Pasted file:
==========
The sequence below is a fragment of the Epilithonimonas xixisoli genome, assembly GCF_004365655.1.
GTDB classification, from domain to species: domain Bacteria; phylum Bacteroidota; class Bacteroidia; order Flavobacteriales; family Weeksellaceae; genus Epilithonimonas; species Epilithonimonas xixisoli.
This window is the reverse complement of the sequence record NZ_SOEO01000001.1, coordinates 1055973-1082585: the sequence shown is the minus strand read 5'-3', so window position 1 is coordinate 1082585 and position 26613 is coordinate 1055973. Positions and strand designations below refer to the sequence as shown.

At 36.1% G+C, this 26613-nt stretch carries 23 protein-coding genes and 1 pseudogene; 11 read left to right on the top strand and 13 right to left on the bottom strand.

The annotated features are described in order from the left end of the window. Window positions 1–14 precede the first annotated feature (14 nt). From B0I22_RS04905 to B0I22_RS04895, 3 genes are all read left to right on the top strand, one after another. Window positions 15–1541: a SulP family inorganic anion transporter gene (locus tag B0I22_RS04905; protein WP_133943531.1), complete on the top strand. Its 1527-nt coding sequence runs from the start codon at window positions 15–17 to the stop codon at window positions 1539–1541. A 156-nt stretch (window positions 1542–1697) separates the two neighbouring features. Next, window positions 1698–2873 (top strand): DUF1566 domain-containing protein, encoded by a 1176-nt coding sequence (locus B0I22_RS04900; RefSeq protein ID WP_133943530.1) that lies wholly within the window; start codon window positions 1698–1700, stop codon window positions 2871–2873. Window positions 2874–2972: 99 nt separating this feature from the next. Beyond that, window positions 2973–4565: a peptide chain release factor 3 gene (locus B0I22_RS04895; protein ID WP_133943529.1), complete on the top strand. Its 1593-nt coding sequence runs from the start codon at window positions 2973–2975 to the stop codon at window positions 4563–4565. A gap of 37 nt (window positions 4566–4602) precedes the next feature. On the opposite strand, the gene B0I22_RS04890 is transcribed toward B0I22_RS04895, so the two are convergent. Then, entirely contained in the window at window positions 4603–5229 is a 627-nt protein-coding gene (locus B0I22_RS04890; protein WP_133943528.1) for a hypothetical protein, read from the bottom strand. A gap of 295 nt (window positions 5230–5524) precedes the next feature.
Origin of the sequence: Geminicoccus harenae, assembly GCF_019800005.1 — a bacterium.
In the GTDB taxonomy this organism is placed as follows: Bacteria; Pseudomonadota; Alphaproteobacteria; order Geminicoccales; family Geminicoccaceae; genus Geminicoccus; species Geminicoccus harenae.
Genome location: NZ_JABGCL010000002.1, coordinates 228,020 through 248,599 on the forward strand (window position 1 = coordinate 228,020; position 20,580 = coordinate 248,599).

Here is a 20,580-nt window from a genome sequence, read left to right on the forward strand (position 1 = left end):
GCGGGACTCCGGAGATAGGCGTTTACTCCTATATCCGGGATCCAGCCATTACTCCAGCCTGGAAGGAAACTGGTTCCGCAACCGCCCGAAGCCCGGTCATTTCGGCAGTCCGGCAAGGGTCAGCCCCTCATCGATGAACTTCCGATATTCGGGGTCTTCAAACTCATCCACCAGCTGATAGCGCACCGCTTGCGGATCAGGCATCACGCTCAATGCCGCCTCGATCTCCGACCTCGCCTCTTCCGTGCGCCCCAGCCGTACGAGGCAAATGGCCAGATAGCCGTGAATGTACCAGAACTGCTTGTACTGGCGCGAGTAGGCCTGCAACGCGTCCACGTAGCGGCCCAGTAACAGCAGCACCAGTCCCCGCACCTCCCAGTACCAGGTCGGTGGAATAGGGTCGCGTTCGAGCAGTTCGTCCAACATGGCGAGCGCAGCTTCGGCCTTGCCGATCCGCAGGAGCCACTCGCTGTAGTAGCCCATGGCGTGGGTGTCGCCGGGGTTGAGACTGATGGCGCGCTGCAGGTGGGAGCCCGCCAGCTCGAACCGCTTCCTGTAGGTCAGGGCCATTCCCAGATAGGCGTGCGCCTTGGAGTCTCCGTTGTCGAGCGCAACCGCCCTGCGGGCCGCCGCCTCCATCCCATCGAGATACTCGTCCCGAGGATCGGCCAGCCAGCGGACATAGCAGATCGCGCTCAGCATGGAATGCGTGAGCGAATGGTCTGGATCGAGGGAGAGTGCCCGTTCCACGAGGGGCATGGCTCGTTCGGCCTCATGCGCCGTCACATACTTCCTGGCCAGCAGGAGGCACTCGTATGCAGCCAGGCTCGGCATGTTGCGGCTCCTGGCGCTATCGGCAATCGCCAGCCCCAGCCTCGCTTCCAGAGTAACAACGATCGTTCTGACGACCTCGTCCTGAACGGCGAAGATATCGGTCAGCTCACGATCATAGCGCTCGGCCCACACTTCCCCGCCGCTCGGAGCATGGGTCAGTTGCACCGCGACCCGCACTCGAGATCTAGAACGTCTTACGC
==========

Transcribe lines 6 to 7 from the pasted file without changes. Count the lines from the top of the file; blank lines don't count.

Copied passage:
Origin of the sequence: Geminicoccus harenae, assembly GCF_019800005.1 — a bacterium.
In the GTDB taxonomy this organism is placed as follows: Bacteria; Pseudomonadota; Alphaproteobacteria; order Geminicoccales; family Geminicoccaceae; genus Geminicoccus; species Geminicoccus harenae.